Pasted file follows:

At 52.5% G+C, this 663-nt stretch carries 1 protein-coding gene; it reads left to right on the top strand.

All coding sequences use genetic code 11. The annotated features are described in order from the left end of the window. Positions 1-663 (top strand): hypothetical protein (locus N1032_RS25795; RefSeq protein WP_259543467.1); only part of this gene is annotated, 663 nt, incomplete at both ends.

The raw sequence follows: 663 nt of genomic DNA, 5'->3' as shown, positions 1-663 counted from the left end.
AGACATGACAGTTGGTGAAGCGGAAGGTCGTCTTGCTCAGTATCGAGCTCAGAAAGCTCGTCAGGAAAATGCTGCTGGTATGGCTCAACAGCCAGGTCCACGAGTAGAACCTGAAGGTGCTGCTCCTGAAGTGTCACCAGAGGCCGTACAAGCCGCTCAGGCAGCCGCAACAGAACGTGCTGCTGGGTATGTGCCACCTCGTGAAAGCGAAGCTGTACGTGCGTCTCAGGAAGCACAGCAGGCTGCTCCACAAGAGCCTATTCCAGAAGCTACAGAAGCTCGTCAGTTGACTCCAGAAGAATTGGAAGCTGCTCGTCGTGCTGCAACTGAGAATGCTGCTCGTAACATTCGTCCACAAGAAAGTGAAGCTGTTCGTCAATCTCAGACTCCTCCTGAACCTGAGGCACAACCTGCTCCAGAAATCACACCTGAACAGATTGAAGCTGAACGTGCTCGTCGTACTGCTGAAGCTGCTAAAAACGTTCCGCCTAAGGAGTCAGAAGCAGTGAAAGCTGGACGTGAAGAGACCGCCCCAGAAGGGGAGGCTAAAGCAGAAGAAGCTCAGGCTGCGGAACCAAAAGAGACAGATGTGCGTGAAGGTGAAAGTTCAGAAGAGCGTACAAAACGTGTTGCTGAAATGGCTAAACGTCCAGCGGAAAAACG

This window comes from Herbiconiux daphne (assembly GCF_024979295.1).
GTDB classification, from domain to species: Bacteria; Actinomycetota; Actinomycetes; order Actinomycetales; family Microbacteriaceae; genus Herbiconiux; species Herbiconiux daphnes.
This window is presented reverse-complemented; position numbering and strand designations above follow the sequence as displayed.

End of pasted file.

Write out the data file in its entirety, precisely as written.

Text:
At 52.5% G+C, this 663-nt stretch carries 1 protein-coding gene; it reads left to right on the top strand.

All coding sequences use genetic code 11. The annotated features are described in order from the left end of the window. Positions 1-663 (top strand): hypothetical protein (locus N1032_RS25795; RefSeq protein WP_259543467.1); only part of this gene is annotated, 663 nt, incomplete at both ends.

The raw sequence follows: 663 nt of genomic DNA, 5'->3' as shown, positions 1-663 counted from the left end.
AGACATGACAGTTGGTGAAGCGGAAGGTCGTCTTGCTCAGTATCGAGCTCAGAAAGCTCGTCAGGAAAATGCTGCTGGTATGGCTCAACAGCCAGGTCCACGAGTAGAACCTGAAGGTGCTGCTCCTGAAGTGTCACCAGAGGCCGTACAAGCCGCTCAGGCAGCCGCAACAGAACGTGCTGCTGGGTATGTGCCACCTCGTGAAAGCGAAGCTGTACGTGCGTCTCAGGAAGCACAGCAGGCTGCTCCACAAGAGCCTATTCCAGAAGCTACAGAAGCTCGTCAGTTGACTCCAGAAGAATTGGAAGCTGCTCGTCGTGCTGCAACTGAGAATGCTGCTCGTAACATTCGTCCACAAGAAAGTGAAGCTGTTCGTCAATCTCAGACTCCTCCTGAACCTGAGGCACAACCTGCTCCAGAAATCACACCTGAACAGATTGAAGCTGAACGTGCTCGTCGTACTGCTGAAGCTGCTAAAAACGTTCCGCCTAAGGAGTCAGAAGCAGTGAAAGCTGGACGTGAAGAGACCGCCCCAGAAGGGGAGGCTAAAGCAGAAGAAGCTCAGGCTGCGGAACCAAAAGAGACAGATGTGCGTGAAGGTGAAAGTTCAGAAGAGCGTACAAAACGTGTTGCTGAAATGGCTAAACGTCCAGCGGAAAAACG

This window comes from Herbiconiux daphne (assembly GCF_024979295.1).
GTDB classification, from domain to species: Bacteria; Actinomycetota; Actinomycetes; order Actinomycetales; family Microbacteriaceae; genus Herbiconiux; species Herbiconiux daphnes.
This window is presented reverse-complemented; position numbering and strand designations above follow the sequence as displayed.